We have all felt this at some point or another for a wide range of reasons. Mostly it goes something like this: you go to a great show or concert and it is one of your favorite bands or singer-songwriter, so you stand really close to the stage (and the speakers). After you come home, you have got a permanent buzz, a high pitched annoying little note playing in your ears, and it won’t go away. This is a direct result of having them blasted with loud music for hours. Your ears naturally react and you think you might have really done something bad to them. Then it happens. You go to bed finally and when you wake up the next day, the ringing is gone.
Isn’t it great when ears do their job so efficiently? Except, what happens when ears can’t anymore? Hearing loss is a natural part of our aging process. Like the rest of our bodies, ears get used and worn. It’s normal. Teeth do it as well, bones do it. So why shouldn’t ears? Ringing in the ears is referred to as Tinnitus, which is Latin for ringing. Some of the reasons for hearing loss increasing in our time is the industrial age. Lots of household machines, lots of cars with loud horns, motors, sirens, alarms. Cell phones with volume levels that are irregular, some people speak quietly and some shout on the other line.
There is also our choices for entertainment, loud shows, loud sports games. Not to mention the friends trying to speak to us above the noise at these events who end up shouting right into our ears. It’s a lot to handle. The movie theaters or our home theaters with surround sound to be able to hear the loud shootouts in action movies or the screeches in the horror movies we like so much. Then there is digital audio technology. Digital sound offers us a musical experience akin to sitting in a concert hall. Crisp, clean, pure sound of music. Is that really necessary? I don’t really listen to classical music like in a concert hall, I can afford to not hear every little noise that my idie-rock bands make with those instruments, but I want that luxury too. I buy the fancy headphones, the home studio speakers.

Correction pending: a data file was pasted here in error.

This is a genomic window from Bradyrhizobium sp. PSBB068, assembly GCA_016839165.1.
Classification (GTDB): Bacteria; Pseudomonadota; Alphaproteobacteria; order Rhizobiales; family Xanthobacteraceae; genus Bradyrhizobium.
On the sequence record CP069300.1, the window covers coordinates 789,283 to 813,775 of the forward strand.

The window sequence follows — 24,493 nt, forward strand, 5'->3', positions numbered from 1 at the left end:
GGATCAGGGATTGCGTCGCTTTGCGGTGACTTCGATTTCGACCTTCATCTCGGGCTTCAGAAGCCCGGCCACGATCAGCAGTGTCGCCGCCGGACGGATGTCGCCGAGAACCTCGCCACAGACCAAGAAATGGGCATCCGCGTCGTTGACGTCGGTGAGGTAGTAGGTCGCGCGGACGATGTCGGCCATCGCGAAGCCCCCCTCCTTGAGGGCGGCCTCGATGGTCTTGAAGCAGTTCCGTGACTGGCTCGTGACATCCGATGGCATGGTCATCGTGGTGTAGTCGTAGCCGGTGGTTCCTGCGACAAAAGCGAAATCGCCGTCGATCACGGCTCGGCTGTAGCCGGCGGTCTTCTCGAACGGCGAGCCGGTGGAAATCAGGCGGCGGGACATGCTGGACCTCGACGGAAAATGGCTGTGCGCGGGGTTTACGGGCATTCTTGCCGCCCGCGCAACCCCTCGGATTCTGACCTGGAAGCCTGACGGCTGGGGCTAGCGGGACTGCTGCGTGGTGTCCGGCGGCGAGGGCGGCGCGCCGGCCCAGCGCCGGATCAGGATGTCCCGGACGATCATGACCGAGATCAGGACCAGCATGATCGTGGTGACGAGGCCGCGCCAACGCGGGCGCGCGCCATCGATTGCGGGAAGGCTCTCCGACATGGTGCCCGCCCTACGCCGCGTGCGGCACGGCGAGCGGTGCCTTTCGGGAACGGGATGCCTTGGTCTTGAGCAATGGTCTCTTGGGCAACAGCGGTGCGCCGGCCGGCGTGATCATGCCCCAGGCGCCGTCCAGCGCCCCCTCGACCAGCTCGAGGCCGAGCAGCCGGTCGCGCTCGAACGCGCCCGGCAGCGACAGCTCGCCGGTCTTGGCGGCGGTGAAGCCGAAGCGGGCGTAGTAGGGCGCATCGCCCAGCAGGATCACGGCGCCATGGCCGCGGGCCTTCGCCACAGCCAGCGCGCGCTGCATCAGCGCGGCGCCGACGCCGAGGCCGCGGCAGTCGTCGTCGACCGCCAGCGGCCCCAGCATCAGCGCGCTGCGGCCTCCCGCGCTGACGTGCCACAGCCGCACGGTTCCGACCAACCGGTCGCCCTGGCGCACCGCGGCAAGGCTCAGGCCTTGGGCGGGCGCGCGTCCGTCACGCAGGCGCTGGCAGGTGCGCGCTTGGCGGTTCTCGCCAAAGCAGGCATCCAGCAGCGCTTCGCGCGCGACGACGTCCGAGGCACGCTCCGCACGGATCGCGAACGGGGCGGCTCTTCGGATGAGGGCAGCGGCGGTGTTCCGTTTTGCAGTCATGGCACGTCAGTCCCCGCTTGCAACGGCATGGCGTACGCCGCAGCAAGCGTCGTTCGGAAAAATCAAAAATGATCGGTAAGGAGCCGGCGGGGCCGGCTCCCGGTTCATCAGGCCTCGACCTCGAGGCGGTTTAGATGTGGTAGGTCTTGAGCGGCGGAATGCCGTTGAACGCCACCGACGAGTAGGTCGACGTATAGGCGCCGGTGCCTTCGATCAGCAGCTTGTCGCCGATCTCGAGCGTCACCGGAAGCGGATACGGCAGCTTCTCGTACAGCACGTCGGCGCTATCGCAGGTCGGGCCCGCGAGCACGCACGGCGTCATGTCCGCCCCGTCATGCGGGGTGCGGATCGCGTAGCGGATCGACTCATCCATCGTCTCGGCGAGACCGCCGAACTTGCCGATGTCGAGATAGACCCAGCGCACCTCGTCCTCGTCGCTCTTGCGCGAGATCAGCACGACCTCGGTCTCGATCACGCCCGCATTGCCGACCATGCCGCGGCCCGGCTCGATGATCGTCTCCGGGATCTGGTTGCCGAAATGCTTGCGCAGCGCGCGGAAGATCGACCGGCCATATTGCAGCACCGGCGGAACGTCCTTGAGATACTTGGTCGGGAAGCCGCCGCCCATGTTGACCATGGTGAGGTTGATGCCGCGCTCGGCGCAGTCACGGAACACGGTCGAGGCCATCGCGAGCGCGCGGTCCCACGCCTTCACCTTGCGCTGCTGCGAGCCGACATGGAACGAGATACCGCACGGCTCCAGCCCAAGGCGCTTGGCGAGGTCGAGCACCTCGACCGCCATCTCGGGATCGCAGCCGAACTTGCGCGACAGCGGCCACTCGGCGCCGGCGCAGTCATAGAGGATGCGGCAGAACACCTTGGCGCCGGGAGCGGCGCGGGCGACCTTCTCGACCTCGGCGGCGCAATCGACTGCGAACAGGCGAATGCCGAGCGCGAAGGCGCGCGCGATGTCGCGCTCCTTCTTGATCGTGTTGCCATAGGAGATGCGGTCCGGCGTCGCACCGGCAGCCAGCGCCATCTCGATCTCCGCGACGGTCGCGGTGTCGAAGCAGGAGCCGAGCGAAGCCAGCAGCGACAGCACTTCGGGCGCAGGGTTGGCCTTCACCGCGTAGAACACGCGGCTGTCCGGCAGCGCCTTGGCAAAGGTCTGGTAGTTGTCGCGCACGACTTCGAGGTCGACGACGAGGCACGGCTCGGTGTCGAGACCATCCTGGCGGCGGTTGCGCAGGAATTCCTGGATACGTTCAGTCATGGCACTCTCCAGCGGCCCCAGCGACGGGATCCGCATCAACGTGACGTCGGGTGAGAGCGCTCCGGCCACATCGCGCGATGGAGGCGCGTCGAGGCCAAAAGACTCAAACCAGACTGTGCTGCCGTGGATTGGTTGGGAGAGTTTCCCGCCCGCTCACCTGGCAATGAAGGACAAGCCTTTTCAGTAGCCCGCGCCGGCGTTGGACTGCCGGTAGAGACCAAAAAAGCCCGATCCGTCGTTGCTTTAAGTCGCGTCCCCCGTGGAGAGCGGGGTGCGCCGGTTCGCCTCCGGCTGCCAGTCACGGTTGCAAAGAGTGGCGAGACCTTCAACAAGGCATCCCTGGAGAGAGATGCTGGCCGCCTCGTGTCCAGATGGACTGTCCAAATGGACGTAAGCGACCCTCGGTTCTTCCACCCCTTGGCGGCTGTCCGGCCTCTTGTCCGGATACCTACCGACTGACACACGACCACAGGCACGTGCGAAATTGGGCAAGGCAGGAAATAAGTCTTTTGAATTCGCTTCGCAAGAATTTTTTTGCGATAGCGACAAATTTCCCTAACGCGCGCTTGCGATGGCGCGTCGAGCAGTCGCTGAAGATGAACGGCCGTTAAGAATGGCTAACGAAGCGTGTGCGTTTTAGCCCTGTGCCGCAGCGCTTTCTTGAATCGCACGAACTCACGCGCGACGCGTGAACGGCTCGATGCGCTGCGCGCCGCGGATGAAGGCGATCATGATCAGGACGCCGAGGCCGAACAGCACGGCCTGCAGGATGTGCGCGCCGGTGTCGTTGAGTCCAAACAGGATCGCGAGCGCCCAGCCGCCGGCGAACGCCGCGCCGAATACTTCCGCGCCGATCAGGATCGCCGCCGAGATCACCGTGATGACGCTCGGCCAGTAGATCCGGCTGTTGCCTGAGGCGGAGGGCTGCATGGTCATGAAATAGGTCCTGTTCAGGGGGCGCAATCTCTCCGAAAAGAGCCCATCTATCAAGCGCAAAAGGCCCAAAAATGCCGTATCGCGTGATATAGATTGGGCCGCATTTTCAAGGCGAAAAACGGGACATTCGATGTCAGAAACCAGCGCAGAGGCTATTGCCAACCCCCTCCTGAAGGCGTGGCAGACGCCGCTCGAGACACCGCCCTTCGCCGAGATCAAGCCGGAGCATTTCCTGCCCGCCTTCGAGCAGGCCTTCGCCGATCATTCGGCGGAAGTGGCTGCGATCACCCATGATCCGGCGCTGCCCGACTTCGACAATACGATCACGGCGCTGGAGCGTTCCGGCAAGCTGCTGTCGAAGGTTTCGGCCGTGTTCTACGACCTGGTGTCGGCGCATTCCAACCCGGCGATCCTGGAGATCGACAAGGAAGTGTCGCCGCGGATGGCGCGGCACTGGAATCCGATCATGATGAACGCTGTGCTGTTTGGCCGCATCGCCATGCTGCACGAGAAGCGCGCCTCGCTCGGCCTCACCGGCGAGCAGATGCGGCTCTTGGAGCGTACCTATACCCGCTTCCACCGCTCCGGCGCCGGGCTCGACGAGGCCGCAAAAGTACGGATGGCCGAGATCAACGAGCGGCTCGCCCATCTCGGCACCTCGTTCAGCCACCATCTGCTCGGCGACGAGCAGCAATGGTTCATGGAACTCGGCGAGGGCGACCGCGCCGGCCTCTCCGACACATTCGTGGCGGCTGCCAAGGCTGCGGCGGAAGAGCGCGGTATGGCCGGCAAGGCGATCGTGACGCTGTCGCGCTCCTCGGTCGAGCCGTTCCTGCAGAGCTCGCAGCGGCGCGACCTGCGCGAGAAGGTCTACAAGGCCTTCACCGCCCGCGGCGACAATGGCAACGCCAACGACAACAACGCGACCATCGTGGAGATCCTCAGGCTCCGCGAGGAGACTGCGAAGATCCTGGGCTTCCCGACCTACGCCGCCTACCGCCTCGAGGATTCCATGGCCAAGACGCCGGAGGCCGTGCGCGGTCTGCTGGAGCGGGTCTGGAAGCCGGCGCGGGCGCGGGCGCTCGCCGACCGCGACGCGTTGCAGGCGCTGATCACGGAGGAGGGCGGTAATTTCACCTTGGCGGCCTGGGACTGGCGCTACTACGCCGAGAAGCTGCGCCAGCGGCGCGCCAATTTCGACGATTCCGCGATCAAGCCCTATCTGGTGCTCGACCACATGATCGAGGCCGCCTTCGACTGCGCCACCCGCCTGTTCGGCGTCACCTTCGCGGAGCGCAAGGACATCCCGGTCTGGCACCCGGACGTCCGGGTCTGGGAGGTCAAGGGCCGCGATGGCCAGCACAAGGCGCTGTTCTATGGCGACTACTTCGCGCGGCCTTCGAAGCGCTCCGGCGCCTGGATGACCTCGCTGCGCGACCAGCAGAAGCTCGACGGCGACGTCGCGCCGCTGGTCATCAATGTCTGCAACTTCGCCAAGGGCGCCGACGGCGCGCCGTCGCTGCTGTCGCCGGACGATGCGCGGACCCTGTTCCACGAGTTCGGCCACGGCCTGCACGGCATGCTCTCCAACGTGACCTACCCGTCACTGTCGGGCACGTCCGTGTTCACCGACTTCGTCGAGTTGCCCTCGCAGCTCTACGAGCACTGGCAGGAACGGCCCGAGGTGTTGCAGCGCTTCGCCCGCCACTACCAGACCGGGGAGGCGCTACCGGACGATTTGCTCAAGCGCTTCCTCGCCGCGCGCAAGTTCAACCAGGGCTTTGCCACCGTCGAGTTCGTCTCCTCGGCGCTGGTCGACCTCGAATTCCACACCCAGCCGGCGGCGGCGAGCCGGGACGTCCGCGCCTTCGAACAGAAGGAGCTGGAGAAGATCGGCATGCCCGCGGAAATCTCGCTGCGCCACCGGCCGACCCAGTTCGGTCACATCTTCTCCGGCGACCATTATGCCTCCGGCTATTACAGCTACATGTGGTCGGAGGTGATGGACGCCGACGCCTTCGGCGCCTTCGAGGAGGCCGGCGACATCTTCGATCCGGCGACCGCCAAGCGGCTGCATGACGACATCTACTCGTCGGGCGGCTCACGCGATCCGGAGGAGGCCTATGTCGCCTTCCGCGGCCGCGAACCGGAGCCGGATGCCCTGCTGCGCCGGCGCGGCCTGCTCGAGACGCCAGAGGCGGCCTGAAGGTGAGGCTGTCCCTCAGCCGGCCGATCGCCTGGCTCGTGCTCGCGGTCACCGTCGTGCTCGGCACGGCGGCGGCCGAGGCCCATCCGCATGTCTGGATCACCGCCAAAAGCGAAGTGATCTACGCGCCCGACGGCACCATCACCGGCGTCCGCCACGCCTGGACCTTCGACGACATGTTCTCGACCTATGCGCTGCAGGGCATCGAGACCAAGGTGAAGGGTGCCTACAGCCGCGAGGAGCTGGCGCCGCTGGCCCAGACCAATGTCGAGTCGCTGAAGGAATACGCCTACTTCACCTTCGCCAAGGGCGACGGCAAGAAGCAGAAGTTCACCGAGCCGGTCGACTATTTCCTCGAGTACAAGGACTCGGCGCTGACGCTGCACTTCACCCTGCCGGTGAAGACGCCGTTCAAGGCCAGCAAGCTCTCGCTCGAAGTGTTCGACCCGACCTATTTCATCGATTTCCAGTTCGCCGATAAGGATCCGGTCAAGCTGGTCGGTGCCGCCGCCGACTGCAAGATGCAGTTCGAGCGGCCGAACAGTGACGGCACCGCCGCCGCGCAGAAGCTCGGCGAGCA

In the past few years I’ve noticed the ringing in my ears has increased, by a lot. I started listening to my music loudly in my enormous headphones when I was pretty young. My ipod is my best friend, I don’t go anywhere without it and I never listen to it quietly. I’m out and about, hoping on the bus, or walking somewhere surrounded by loud traffic. If I want to hear my music I need to be turning it up every now and then. Another thing that has been turned up is how often I feel like the wind is rattling in one of my ears, when it’s not in the other. Or how no matter how quiet it is, there is a lulling buzz permanently in my head now. Loud music is among the top reasons for young people to loose their hearing. It doesn’t seem like it at first. It didn’t for me. I was told often “I can hear your headphones, how loud do you need that thing?” I shrugged. Luckily I actually was able to notice it after a few years. I started to do something about the ringing. See, ears don’t regenerate very quickly at all. Once you’ve lost some of your hearing, it’s hardly ever that you can gain it back. So prevention becomes a priority.
It’s important to sensitize your ears. To go from “I can take this level of noise” to “Is this level of noise going to do damage?” Ears don’t lie, but we put them through a lot. They will tell you when you’re in danger of damaging your hearing. Tinnitus wouldn’t really be such a big deal for me if it didn’t directly jeopardize my ability to listen to new music or my favorite albums. It’s not worth loosing music, though. I want to be able to keep my hearing well into my old age.